This is a rough sketch of the front, three-acre homestead portion of our property. garden planI did not take the time to draw this to scale or use a ruler. 🙂 The purpose of this quick drawing was to see, at a glance, the plots of each group of plants we plan to grow on the farm.

The vegetable garden will be about 100’ x 35’. Much bigger than that little garden we had last summer! The purpose of our garden is to experiment with gardening and reduce our dependency on the grocery store. This year will largely be a learning experience and therefore I’m not setting high standards. If I grow an excess of anything that would necessitate canning, I will give myself a pat on the back.

We plan to save seeds from this year’s harvest for next year, therefore we invested mostly in organic, non-GMO seeds. WP_20160429_15_36_38_ProSaving our seeds allows us to choose the plants that perform the best in our garden each year. If we continue to do this, over time we develop our own line of plants that are uniquely developed for our soil and growing conditions. Plant breeders mainly choose plants for seed based on how well they can be shipped and stored for supermarkets, rather than the things a home-grower wants like taste, pest resistance and hardiness. Also, we’ll save money and cut ties with the seed companies rather than being dependent on them each spring.

We plan to cover the garden in the winter with a hoop house which acts as a greenhouse to extend our growing season and possibly house chickens in the winter, who would spend months tilling and fertilizing the soil.

Next to the garden we have a raspberry patch that we have already planted. It feels so good to have something in the soil at this point. It has given us the encouragement to eat this elephant-of-a-project, one bite at a time. We were blessed to be given a tiller by a family friend and raspberry plants from my father-in-law’s garden. The three older kids were eager to help get those plants in the ground. Everyone working together to grow food is an awesome family experience. I thought it was a beautiful picture of life on a small family farm. WP_20160423_16_23_26_Pro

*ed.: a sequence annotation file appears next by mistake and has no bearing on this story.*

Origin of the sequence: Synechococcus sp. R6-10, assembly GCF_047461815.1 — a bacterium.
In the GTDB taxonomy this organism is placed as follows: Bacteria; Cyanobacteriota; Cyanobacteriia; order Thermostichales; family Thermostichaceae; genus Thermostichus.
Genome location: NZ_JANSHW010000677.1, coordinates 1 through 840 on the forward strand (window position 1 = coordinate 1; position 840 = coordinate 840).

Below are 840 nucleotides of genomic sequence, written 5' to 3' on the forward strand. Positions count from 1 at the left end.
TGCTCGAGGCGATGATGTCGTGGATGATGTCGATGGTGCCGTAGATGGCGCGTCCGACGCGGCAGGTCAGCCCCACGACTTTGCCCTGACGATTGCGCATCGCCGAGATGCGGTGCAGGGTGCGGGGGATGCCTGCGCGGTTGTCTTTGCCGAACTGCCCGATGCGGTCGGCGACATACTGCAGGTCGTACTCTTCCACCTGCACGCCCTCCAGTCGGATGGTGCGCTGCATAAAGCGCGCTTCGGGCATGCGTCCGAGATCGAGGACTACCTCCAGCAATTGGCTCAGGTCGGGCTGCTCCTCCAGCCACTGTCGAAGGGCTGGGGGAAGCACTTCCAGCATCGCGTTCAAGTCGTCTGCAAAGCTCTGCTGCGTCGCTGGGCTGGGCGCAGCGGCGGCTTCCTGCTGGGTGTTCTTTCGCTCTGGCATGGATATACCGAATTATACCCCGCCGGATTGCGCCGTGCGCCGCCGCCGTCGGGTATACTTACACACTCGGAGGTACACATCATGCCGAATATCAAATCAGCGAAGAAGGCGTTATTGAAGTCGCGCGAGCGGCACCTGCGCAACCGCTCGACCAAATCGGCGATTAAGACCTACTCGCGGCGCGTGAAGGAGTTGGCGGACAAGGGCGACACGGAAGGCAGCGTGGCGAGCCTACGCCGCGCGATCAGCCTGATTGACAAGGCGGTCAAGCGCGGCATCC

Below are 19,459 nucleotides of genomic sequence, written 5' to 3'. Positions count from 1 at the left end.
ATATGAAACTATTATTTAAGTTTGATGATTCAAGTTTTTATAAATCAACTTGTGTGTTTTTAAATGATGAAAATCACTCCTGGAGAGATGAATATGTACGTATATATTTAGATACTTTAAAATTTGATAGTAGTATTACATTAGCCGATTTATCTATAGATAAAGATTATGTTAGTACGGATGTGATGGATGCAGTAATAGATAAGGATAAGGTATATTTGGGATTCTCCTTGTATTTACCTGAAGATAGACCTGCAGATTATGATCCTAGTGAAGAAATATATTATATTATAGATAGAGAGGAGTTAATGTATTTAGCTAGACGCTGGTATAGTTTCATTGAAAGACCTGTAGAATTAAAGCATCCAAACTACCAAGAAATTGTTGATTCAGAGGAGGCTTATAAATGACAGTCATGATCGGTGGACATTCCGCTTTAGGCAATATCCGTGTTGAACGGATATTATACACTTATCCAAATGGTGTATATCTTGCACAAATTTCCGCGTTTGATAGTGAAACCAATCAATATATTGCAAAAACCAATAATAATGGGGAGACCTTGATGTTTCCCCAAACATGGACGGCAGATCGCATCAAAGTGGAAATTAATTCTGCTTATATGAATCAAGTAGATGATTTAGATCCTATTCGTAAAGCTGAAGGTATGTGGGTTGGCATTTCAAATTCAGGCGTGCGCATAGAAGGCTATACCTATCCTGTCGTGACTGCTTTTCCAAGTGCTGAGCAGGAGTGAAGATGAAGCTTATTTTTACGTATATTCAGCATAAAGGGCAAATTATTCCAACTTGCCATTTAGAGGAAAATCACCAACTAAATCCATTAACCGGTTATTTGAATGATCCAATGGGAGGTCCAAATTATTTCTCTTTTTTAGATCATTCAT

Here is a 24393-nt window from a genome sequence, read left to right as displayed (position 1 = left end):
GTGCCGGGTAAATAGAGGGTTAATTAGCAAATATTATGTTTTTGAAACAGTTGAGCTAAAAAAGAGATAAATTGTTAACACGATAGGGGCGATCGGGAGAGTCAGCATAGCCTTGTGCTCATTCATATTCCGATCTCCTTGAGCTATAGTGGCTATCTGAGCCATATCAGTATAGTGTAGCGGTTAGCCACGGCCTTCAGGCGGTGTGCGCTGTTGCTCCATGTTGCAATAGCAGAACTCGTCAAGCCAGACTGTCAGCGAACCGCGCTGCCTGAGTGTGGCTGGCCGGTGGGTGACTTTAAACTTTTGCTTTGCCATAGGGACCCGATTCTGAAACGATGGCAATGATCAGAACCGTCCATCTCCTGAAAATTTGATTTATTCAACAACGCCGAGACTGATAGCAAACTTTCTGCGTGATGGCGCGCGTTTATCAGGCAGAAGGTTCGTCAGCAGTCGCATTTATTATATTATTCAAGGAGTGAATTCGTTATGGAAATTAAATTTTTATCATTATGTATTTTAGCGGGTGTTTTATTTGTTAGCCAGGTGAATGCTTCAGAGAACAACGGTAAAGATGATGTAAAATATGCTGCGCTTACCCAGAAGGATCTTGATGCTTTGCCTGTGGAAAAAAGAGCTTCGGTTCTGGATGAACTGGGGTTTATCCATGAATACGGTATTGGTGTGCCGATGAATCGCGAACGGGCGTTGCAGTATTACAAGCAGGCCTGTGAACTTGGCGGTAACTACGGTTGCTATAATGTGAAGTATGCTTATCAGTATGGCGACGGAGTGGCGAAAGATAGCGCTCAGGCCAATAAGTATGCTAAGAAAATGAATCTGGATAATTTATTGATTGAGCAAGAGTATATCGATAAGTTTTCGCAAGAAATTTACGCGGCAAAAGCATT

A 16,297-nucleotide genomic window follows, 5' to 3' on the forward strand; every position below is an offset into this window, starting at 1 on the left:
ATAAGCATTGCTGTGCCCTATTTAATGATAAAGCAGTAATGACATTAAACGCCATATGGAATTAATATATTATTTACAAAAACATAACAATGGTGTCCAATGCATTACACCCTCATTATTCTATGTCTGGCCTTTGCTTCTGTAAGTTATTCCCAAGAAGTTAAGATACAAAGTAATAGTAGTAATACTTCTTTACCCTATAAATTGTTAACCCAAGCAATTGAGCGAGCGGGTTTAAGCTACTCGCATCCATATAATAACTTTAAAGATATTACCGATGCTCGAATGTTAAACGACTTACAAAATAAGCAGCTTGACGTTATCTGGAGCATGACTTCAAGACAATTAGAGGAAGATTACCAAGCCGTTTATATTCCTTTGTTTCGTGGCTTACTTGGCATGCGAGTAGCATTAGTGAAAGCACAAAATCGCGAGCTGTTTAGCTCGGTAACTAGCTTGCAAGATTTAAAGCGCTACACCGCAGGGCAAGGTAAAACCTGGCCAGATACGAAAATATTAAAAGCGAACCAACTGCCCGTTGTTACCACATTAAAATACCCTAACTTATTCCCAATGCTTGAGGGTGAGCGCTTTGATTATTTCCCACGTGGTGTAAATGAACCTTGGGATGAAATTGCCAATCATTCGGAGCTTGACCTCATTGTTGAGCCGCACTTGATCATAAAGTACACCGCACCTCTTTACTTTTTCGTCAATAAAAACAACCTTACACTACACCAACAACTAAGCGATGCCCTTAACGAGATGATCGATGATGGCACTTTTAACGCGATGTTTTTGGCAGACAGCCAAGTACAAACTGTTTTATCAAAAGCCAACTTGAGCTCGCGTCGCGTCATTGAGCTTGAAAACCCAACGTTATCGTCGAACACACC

Next to the two berry patches will be the pumpkin patch. This patch will contain jack-o-lantern pumpkins that we’ll grow mainly for feeding to the sheep in the fall as a natural parasite remedy, not to mention a tasty little treat before the scarcity of winter. We’ll also grow sugar pumpkins for soups, pies and canning.

To the south of the berries, on the other side of a line of spruce trees, will be our orchard. WP_20160429_12_48_42_ProThere is already an established, albeit neglected apple tree in this area, for which we are grateful. We will be adding several more apple trees as well as cold-hardy cherry and plum trees.

To the east of the orchard we planted 6 blueberry bushes on a sunny hilltop. We have 3 different varieties, all known for great production and taste, although we’ll need to practice patience while waiting for them to mature and bear fruit.

The current barnyard fence will be coming down and the materials will be repurposed for other projects around the farm. WP_20160429_13_02_39_ProIn its place we plan to eventually construct a greenhouse. This greenhouse will allow us to get our seeds started earlier in the year as well as grow things which tend to be difficult to grow successfully in Minnesota’s short growing season and harsh winters. We will also use the greenhouse for a late-season planting of select cold-tolerant plants, extending our harvest into winter.

We have ordered 2 ounces of native wildflower seeds to sew on the south side of the house. WP_20160429_13_11_20_ProThis wildflower garden will provide our future honeybees with valuable pollen and nectar, as well as beautify the landscape out my kitchen window. We already have a bird feeder and birdhouse in this area, we will add a birdbath and a path that meanders through the wildflowers.

Just north of the house is a little pump house. This sits in full sun and we thought it may be a good place to grow sunflowers. Sunflowers are another favorite of honeybees.

There is a fenced-in backyard behind the house which we were debating deconstructing.  But one idea we like was to keep the north and south sides of the fence and plant fruit vines such as blackberries and cold-tolerant grapes.

Crab apple trees are useful near the orchard as their blossoms stay open for a long period of time and can therefore pollinate a wide variety of apple trees. They are also so pretty in bloom. I plan on adding an ornamental variety to our front yard, but I was pleased this afternoon to find five large budding trees we believe to be an old-fashioned crab apple variety in our backyard! WP_20160502_15_55_07_Pro

We have lots of work ahead of us, but we’re excited to work together as a family, increase our gardening knowledge and bring fresh, tasty produce to the table.

Warmly,
Becca